Book: Show us a great biography or memoir.
World War One was a premature, savage and unnecessary harvest of, in Wilfred Owen's words, "half the seed of Europe". So it's ironic, horribly so - as irony often is – that it was also responsible for one of the lushest flowerings of memoir-writing English literature had ever experienced.
The authors for the most part were University-educated, well-read and sensitive to the waste and laziness of their gilt, Edwardian lives. They not only welcomed the chance to 'do their bit', but they welcomed the war itself. They saw it as a purgative, a cleansing agent to purify a decadent country.
This explains the exquisite tragedy of these memoirs. Suddenly a soldier, shell-shocked into reality, he saw sights that he had never imagined in even his most barbaric dreams.
But through it all he retained some delicacy of thought, of expression. Which is why these works are so beautifully written, so insightful, so heart-breakingly clear and unmerciless.
And it was this lack of mercy which held back the publication of these books. For the most part they weren't published until the 1930's, sufficient time to keep the angry words and incriminating memories from doing their damage.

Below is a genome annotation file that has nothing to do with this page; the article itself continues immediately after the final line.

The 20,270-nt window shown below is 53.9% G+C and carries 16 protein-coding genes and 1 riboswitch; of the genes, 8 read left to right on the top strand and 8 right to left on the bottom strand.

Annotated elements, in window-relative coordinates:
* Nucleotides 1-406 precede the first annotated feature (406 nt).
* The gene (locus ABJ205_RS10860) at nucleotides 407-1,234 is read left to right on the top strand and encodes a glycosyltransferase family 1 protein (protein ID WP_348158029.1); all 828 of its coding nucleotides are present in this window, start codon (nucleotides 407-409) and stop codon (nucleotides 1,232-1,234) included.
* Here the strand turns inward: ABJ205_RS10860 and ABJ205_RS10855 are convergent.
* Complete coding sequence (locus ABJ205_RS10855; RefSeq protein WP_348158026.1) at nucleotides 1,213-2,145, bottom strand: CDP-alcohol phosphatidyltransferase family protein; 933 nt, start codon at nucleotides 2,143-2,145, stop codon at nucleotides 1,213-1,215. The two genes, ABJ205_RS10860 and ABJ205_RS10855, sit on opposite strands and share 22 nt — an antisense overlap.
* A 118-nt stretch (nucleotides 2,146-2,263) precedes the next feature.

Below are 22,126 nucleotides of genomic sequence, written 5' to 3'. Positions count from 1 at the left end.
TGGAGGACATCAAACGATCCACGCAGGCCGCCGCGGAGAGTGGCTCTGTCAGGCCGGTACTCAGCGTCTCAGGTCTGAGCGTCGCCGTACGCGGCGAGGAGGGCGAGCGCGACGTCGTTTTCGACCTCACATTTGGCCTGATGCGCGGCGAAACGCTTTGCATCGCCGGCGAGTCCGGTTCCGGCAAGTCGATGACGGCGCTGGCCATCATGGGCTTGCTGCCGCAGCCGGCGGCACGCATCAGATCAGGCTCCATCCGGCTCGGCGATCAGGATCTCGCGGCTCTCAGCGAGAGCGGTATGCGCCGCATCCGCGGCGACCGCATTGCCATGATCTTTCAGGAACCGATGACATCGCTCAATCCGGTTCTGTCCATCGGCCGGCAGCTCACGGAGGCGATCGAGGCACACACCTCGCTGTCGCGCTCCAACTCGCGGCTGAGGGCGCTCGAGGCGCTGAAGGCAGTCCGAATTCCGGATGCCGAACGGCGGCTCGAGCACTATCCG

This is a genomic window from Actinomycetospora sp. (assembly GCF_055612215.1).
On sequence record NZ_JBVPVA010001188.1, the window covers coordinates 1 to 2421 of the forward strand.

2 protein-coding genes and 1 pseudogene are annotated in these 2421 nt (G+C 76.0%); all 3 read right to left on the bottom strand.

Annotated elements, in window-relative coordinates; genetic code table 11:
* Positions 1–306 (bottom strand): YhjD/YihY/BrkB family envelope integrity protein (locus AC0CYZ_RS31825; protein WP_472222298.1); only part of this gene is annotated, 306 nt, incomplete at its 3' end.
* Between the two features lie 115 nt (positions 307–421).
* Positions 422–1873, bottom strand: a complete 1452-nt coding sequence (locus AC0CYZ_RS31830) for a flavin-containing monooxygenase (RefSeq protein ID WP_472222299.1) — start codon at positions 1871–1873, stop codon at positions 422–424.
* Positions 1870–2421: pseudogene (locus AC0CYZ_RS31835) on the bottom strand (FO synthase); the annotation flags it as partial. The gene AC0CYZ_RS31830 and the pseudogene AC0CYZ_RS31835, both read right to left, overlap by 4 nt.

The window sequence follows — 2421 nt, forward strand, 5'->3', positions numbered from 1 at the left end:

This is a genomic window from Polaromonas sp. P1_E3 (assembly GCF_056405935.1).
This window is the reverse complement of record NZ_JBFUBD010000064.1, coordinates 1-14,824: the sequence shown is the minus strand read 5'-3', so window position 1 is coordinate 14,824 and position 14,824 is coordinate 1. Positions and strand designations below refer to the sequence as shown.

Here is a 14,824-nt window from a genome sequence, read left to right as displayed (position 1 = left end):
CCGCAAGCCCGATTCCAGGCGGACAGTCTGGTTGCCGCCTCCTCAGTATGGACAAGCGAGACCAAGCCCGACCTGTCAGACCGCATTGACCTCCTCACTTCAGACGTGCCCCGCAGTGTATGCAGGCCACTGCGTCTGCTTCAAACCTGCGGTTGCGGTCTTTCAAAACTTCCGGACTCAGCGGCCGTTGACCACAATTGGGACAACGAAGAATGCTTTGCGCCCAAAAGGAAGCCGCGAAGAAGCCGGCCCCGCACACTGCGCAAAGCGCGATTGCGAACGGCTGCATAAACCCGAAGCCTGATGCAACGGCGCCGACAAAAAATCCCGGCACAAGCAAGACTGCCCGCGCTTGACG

When Edwin Campion Vaughan left for France in January, 1917, he pitied the loved ones waving their boys goodbye – realizing that "the excitement of the venture into the dreamed of but unrealized land of war, eclipsed the sorrow of parting…" In late August he was climbing over a pile of bodies shredded by shrapnel to get to HQ's entrance, "…as I did so, a hand stretched out and clung to my equipment. Horrified I dragged a living man from amongst the corpses."
And in the final lines of the book: "Feeling sick and lonely I returned to my tent to write out my casualty report; but instead I sat on the floor and drank whisky after whisky as I gazed into a black and empty future."
Guy Chapman, on the other hand, had no "…romantic illusions. I was not eager, or even resigned to self-sacrifice, and my heart gave back no answering throb to the thought of England." Months later that realism was pounded into despair: "We descended to primal man. No washing or shaving here; and the demands of nature answered as quickly as possible in the handiest and deepest shell-hole."
By the war's end, he had become bitter and angry: "Our civilization was being torn in pieces before our eyes. England was said to be a country fit only for profiteers to live in…England had vanished over the horizon of the mind. I did not want to see it."
I think that both of these books are pure examples of how beauty and horror can co-mingle in one life and can also occasionally create a work of memorable art.